Activism While Teaching

By MARCUS HATTEN

Hephzibah Strmic-Pawl was not always expected to become a sociology professor. According to Strmic-Pawl’s family, the Manhattanville College Assistant Professor of Sociology’s decision to become an educator was totally unexpected.

“My family was like, ‘where did she come from,'” said Strmic-Pawl.

Despite being an educator, Strmic-Pawl has found a passion for activism.

If you were to walk into her office, you might notice that social activism is not only what she considers to be an occupation, but a significant part of her life.

Strmic-Pawl’s shelves are overfilled with sociology books, as well as books on equality and civil rights. There are a number of activism posters, which certainly bring her personality to the room.

Professor Strmic-Pawl, who is also known as Professor S.P., was born in Chicago, Illinois. She grew up in a moderately numbered family, having two brothers. Her father was a self-employed carpenter, while her mother was a high school English teacher.

While Strmic-Pawl is known for her knowledge of sociology, she is also open and honest about her personal life. She mentioned that her brothers were previously involved in gang activity, which resulted in them both being imprisoned.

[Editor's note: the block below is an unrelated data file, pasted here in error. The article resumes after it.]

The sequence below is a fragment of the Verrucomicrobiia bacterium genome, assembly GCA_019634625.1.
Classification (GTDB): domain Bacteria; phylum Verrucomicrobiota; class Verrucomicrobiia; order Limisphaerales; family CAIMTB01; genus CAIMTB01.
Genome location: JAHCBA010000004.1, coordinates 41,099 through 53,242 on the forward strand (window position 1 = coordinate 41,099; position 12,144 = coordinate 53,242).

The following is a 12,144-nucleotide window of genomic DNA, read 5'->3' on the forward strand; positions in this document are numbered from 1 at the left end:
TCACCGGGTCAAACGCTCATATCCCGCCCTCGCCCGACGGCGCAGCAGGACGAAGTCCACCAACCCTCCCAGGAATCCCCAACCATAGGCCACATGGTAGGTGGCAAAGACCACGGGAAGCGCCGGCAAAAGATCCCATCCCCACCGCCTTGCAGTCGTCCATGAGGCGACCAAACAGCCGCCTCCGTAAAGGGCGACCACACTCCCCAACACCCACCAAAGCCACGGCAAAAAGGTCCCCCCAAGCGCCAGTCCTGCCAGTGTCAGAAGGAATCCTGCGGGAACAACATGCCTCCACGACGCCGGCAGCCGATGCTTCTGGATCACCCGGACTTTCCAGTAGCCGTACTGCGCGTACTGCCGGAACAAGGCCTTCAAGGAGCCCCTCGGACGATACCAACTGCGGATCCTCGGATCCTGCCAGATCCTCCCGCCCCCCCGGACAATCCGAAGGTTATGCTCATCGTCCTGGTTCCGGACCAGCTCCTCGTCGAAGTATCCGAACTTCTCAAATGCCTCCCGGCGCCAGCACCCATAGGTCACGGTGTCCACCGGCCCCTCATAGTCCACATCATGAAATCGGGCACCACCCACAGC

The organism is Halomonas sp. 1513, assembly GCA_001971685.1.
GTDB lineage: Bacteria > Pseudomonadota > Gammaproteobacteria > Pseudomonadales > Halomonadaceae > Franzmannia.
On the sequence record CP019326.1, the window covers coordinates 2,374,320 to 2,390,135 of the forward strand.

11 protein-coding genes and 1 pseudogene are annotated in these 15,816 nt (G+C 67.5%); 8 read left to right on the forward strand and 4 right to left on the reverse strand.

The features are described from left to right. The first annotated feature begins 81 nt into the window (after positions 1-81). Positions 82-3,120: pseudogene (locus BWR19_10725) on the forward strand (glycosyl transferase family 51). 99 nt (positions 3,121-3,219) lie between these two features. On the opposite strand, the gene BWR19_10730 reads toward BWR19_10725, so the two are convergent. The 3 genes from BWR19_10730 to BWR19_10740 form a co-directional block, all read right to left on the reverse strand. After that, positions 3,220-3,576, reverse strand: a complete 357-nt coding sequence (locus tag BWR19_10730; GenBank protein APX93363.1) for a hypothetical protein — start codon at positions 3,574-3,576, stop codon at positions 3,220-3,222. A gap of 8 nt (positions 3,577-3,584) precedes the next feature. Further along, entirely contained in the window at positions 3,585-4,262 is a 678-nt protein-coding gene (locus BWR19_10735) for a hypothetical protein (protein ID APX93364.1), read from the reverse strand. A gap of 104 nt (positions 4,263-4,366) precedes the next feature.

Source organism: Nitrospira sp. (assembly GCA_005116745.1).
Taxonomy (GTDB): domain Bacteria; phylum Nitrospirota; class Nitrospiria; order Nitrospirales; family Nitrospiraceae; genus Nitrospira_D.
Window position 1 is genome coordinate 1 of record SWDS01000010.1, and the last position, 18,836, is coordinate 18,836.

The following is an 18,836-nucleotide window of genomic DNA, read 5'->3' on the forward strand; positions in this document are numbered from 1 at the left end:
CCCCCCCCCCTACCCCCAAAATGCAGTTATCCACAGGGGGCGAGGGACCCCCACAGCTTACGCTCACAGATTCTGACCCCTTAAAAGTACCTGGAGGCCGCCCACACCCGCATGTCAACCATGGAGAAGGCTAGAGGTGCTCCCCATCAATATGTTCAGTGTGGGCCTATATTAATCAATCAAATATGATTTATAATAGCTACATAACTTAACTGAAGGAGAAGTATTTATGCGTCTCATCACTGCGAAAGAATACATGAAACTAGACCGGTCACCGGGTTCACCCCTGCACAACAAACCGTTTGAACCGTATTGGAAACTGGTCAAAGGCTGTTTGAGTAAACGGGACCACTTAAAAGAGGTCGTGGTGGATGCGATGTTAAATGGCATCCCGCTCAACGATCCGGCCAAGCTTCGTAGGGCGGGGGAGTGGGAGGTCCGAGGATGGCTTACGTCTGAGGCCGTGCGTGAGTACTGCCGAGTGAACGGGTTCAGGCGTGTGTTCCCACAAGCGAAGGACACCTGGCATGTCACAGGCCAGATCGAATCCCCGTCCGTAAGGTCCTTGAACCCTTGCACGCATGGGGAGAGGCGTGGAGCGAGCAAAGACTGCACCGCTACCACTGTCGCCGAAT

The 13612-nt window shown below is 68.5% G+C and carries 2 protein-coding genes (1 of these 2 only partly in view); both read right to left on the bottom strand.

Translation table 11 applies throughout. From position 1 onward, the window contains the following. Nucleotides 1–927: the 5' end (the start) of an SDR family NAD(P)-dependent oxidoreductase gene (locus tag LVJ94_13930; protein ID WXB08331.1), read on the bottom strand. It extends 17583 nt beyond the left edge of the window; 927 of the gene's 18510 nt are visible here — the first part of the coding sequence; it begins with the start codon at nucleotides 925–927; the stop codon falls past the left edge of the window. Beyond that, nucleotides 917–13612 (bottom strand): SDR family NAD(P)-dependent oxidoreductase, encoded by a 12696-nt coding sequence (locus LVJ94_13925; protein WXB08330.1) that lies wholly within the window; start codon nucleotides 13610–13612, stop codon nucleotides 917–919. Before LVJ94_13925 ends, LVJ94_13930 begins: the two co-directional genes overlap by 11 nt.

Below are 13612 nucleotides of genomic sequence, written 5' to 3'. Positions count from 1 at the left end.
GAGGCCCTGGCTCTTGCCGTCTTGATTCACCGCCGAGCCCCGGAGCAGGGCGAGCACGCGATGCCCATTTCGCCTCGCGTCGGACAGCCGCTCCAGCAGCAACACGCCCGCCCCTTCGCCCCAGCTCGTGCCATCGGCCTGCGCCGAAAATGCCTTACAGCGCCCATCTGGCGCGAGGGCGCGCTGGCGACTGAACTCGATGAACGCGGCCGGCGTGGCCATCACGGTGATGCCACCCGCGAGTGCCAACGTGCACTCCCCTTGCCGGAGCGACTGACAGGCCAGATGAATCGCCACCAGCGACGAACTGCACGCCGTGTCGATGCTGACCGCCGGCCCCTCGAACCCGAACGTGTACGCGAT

“People are much more than what they do,” said the professor.

According to her, growing up in the inner city and having to deal with her brothers going to jail taught her that people are not defined by the situations they end up in.

“I feel a deep surge of what’s right and what’s wrong,” said Strmic-Pawl.

The professor also stated that no one should live comfortably while other people live through despair, poverty and oppression.

Strmic-Pawl also went on to speak about her own education. She said that she is shocked to learn that she hated school and never really even considered going to college.

“Several times my life could’ve gone a different way,” said Strmic-Pawl. “I had bad experiences as a student myself.”

She said that had it not been for her friends and family, she might have considered dropping out of school totally.

Currently, Professor Strmic-Pawl holds a doctorate degree and has found what she loves doing. She is also the Chairwoman of a Southern Sociology Society, Editor of Humanity & Society, a sociology journal, and she is currently working on a book, respectively.

Aside from her negative experiences, the professor also discussed her beliefs on the current state of education. According to her, the educational system in the United States needs to change. She mentioned that standardized testing is one area of the educational system that should end.

“We have to go back to a liberal arts education,” said Strmic-Pawl. “Read what interests you, find what you like to do.” As one of her undergraduate professors once told her and what she now tells her students is, “you have something to offer the world.”